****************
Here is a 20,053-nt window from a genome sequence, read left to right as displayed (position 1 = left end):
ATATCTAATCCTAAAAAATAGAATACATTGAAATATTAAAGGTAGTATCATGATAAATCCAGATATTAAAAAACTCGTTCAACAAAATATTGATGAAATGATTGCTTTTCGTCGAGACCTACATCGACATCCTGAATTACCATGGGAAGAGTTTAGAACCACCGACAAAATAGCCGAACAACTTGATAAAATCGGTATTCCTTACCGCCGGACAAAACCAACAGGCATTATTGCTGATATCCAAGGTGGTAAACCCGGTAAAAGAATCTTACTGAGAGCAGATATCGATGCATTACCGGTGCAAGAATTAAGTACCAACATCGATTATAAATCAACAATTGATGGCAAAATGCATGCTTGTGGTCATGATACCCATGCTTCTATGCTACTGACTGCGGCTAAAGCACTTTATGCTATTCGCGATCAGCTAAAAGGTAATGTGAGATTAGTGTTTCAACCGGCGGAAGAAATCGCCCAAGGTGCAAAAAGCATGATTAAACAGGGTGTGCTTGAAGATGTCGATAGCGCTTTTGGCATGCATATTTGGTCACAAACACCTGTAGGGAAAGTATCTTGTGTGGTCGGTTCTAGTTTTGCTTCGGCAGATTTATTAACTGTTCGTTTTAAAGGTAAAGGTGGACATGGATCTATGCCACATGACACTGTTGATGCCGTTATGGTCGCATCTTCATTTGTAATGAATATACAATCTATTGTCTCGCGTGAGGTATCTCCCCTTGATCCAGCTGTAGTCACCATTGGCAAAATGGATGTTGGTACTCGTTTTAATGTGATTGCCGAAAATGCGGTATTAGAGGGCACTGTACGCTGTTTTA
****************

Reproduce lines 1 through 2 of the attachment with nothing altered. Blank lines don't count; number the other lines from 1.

Here is a 20,053-nt window from a genome sequence, read left to right as displayed (position 1 = left end):
ATATCTAATCCTAAAAAATAGAATACATTGAAATATTAAAGGTAGTATCATGATAAATCCAGATATTAAAAAACTCGTTCAACAAAATATTGATGAAATGATTGCTTTTCGTCGAGACCTACATCGACATCCTGAATTACCATGGGAAGAGTTTAGAACCACCGACAAAATAGCCGAACAACTTGATAAAATCGGTATTCCTTACCGCCGGACAAAACCAACAGGCATTATTGCTGATATCCAAGGTGGTAAACCCGGTAAAAGAATCTTACTGAGAGCAGATATCGATGCATTACCGGTGCAAGAATTAAGTACCAACATCGATTATAAATCAACAATTGATGGCAAAATGCATGCTTGTGGTCATGATACCCATGCTTCTATGCTACTGACTGCGGCTAAAGCACTTTATGCTATTCGCGATCAGCTAAAAGGTAATGTGAGATTAGTGTTTCAACCGGCGGAAGAAATCGCCCAAGGTGCAAAAAGCATGATTAAACAGGGTGTGCTTGAAGATGTCGATAGCGCTTTTGGCATGCATATTTGGTCACAAACACCTGTAGGGAAAGTATCTTGTGTGGTCGGTTCTAGTTTTGCTTCGGCAGATTTATTAACTGTTCGTTTTAAAGGTAAAGGTGGACATGGATCTATGCCACATGACACTGTTGATGCCGTTATGGTCGCATCTTCATTTGTAATGAATATACAATCTATTGTCTCGCGTGAGGTATCTCCCCTTGATCCAGCTGTAGTCACCATTGGCAAAATGGATGTTGGTACTCGTTTTAATGTGATTGCCGAAAATGCGGTATTAGAGGGCACTGTACGCTGTTTTA